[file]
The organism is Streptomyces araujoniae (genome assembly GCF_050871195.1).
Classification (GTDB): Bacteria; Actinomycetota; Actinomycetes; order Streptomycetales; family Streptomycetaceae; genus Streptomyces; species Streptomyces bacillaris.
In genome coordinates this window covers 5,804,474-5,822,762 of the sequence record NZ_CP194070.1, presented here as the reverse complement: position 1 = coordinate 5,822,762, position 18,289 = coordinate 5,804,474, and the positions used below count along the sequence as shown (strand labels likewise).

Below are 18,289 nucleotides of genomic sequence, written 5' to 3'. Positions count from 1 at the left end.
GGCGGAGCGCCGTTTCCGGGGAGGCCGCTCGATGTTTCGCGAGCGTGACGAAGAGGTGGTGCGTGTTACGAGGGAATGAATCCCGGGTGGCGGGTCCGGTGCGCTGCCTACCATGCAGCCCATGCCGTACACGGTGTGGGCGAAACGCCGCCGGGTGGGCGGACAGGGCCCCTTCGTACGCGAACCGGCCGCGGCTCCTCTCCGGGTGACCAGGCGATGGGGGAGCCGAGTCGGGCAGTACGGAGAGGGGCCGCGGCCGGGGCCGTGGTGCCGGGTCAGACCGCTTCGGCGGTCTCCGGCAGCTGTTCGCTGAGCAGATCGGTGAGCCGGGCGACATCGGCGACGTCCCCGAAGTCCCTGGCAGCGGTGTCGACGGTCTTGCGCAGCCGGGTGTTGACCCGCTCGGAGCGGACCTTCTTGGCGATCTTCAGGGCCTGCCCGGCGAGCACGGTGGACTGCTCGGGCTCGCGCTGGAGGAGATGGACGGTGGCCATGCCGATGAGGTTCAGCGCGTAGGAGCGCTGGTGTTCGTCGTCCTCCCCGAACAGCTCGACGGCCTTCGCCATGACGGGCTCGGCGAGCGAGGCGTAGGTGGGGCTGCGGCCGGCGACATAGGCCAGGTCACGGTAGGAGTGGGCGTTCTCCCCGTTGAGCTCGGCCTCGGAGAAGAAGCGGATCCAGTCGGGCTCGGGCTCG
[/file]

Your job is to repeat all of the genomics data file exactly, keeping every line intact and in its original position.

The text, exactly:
The organism is Streptomyces araujoniae (genome assembly GCF_050871195.1).
Classification (GTDB): Bacteria; Actinomycetota; Actinomycetes; order Streptomycetales; family Streptomycetaceae; genus Streptomyces; species Streptomyces bacillaris.
In genome coordinates this window covers 5,804,474-5,822,762 of the sequence record NZ_CP194070.1, presented here as the reverse complement: position 1 = coordinate 5,822,762, position 18,289 = coordinate 5,804,474, and the positions used below count along the sequence as shown (strand labels likewise).

Below are 18,289 nucleotides of genomic sequence, written 5' to 3'. Positions count from 1 at the left end.
GGCGGAGCGCCGTTTCCGGGGAGGCCGCTCGATGTTTCGCGAGCGTGACGAAGAGGTGGTGCGTGTTACGAGGGAATGAATCCCGGGTGGCGGGTCCGGTGCGCTGCCTACCATGCAGCCCATGCCGTACACGGTGTGGGCGAAACGCCGCCGGGTGGGCGGACAGGGCCCCTTCGTACGCGAACCGGCCGCGGCTCCTCTCCGGGTGACCAGGCGATGGGGGAGCCGAGTCGGGCAGTACGGAGAGGGGCCGCGGCCGGGGCCGTGGTGCCGGGTCAGACCGCTTCGGCGGTCTCCGGCAGCTGTTCGCTGAGCAGATCGGTGAGCCGGGCGACATCGGCGACGTCCCCGAAGTCCCTGGCAGCGGTGTCGACGGTCTTGCGCAGCCGGGTGTTGACCCGCTCGGAGCGGACCTTCTTGGCGATCTTCAGGGCCTGCCCGGCGAGCACGGTGGACTGCTCGGGCTCGCGCTGGAGGAGATGGACGGTGGCCATGCCGATGAGGTTCAGCGCGTAGGAGCGCTGGTGTTCGTCGTCCTCCCCGAACAGCTCGACGGCCTTCGCCATGACGGGCTCGGCGAGCGAGGCGTAGGTGGGGCTGCGGCCGGCGACATAGGCCAGGTCACGGTAGGAGTGGGCGTTCTCCCCGTTGAGCTCGGCCTCGGAGAAGAAGCGGATCCAGTCGGGCTCGGGCTCG